What is Peak Demand?


Significant reduction in Utility bill
Improved power quality and stability
Reduce the cost for backup capacity
More predicable and manageable bills

Many commercial/industrial energy users find themselves in the position that their actual energy usage can be as little as 50% of their total electricity bill due to their demand charges. These demand charges are based on the utilities need to be capable of supplying sufficient power on demand at any time. Businesses and institutions have two major components to their electricity bill, one being the actual kWh’s they use and the other for the peak power they consume at any one time, which is measured in kilowatts (kW).

Demand charges exist because utilities are required to maintain a vast array of expensive equipment on constant standby in order to meet sudden surges of electrical demand from larger energy users. Utilities penalize clients for the cost of this equipment in the form of peak demand charges.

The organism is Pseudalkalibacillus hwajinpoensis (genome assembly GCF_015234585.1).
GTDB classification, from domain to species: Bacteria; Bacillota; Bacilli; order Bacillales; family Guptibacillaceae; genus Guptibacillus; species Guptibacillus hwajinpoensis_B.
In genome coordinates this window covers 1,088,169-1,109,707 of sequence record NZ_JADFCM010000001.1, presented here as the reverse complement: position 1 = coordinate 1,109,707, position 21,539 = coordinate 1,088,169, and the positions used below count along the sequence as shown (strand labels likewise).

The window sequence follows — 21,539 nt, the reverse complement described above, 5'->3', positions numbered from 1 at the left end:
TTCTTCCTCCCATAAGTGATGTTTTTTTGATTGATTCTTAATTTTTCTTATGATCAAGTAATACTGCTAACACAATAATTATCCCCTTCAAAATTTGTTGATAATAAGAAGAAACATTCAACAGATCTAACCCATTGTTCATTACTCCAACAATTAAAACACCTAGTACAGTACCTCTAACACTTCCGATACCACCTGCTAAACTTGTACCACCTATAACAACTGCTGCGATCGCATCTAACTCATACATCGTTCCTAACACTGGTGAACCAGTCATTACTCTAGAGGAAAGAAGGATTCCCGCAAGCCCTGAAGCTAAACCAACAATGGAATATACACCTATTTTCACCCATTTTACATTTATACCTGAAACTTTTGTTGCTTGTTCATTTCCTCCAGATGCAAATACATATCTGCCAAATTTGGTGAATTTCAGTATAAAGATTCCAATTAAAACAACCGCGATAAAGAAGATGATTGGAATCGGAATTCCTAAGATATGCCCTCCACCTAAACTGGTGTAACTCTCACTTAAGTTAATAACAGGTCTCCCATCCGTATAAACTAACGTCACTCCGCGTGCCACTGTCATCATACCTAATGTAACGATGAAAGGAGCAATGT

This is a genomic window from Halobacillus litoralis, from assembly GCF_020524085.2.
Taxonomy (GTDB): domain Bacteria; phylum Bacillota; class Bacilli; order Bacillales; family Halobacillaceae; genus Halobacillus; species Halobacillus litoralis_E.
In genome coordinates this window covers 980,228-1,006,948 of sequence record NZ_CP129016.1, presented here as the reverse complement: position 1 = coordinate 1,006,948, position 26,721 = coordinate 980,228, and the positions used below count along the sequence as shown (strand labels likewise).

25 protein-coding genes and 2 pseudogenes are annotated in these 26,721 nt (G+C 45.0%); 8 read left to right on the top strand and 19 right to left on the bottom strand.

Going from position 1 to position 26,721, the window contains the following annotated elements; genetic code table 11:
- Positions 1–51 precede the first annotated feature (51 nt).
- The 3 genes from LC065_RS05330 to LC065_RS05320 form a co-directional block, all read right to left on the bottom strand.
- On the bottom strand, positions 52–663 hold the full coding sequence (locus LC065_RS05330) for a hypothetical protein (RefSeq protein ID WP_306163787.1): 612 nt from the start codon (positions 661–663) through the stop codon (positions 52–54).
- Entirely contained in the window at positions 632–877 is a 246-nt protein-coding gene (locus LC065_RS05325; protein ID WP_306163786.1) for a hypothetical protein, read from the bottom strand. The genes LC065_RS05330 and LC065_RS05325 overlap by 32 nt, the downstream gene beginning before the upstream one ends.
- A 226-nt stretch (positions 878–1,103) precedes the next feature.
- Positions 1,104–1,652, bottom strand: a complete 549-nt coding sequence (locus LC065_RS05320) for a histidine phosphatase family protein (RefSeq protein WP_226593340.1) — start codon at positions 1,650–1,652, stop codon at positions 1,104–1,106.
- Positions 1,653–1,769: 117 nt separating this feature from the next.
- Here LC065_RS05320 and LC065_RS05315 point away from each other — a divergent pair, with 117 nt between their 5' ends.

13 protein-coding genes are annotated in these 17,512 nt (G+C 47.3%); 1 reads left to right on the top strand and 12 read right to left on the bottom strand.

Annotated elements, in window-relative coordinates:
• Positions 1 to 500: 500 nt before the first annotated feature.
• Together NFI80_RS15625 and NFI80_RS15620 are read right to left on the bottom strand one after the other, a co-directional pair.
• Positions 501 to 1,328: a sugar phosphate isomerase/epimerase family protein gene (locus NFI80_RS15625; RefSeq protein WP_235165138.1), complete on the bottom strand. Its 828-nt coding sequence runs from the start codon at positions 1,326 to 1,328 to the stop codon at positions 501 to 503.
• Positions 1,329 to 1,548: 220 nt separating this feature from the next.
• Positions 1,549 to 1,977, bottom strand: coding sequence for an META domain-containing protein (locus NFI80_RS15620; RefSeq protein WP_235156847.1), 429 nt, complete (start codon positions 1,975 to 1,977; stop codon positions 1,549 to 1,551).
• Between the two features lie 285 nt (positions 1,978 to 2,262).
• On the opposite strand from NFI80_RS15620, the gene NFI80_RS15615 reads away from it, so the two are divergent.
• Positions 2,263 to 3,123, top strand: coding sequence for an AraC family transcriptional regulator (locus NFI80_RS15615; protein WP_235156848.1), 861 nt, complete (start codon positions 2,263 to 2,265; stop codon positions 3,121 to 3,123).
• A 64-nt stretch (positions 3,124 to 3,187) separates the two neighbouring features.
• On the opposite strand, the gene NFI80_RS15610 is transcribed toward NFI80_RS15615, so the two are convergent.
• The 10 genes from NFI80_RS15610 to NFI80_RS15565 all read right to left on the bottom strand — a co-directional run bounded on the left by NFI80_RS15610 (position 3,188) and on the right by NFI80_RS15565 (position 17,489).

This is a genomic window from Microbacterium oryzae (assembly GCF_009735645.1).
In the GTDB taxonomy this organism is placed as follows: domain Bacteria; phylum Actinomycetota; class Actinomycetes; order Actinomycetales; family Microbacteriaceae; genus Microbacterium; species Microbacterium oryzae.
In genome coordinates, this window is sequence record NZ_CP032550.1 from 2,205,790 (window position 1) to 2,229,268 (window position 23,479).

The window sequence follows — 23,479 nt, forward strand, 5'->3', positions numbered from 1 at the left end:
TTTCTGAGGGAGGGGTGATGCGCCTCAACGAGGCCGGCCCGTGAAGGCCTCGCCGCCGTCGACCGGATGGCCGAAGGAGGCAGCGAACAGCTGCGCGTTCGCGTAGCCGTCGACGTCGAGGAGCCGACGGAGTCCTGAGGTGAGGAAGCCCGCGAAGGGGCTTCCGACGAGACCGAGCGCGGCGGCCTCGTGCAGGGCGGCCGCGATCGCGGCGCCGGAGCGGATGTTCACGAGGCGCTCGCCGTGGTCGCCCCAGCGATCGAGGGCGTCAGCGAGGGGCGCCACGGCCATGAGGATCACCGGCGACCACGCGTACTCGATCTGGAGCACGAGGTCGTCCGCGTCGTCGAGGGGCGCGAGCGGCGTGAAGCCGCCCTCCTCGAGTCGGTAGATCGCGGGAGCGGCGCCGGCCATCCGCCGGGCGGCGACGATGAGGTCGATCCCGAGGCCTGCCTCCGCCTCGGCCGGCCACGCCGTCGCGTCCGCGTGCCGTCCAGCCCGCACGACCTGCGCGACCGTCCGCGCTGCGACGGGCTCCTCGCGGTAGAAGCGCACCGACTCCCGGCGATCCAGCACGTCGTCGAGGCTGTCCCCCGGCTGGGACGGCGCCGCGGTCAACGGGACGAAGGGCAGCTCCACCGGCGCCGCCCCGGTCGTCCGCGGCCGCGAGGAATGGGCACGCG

How to manage it

There is a combination of two major components that are used to reduce and manage the peak demand charges through reducing the peaks of a business’s energy usage.

The first option, is the Automated Intelligent Load Management of non-essential devices such as heat pumps, geysers, boilers, air conditioners, refrigeration units, pumps, etc. Substantial peak power reductions can be achieved without any inconvenience to the business or its clients by managing the starting and stopping of certain equipment and appliances.

The second is an Intelligent peak demand energy storage system that constantly monitors your energy usage and discharges from a battery bank when surges are required. During low energy usage periods, Solar recharges the battery bank with the excess power available. This flattens the spikes in power usage, which reduces your demand charges by up to 50%. This is an intelligent way to save on your electric bill without turning off equipment or changing building occupant behavior.


An example of infographic for peak demand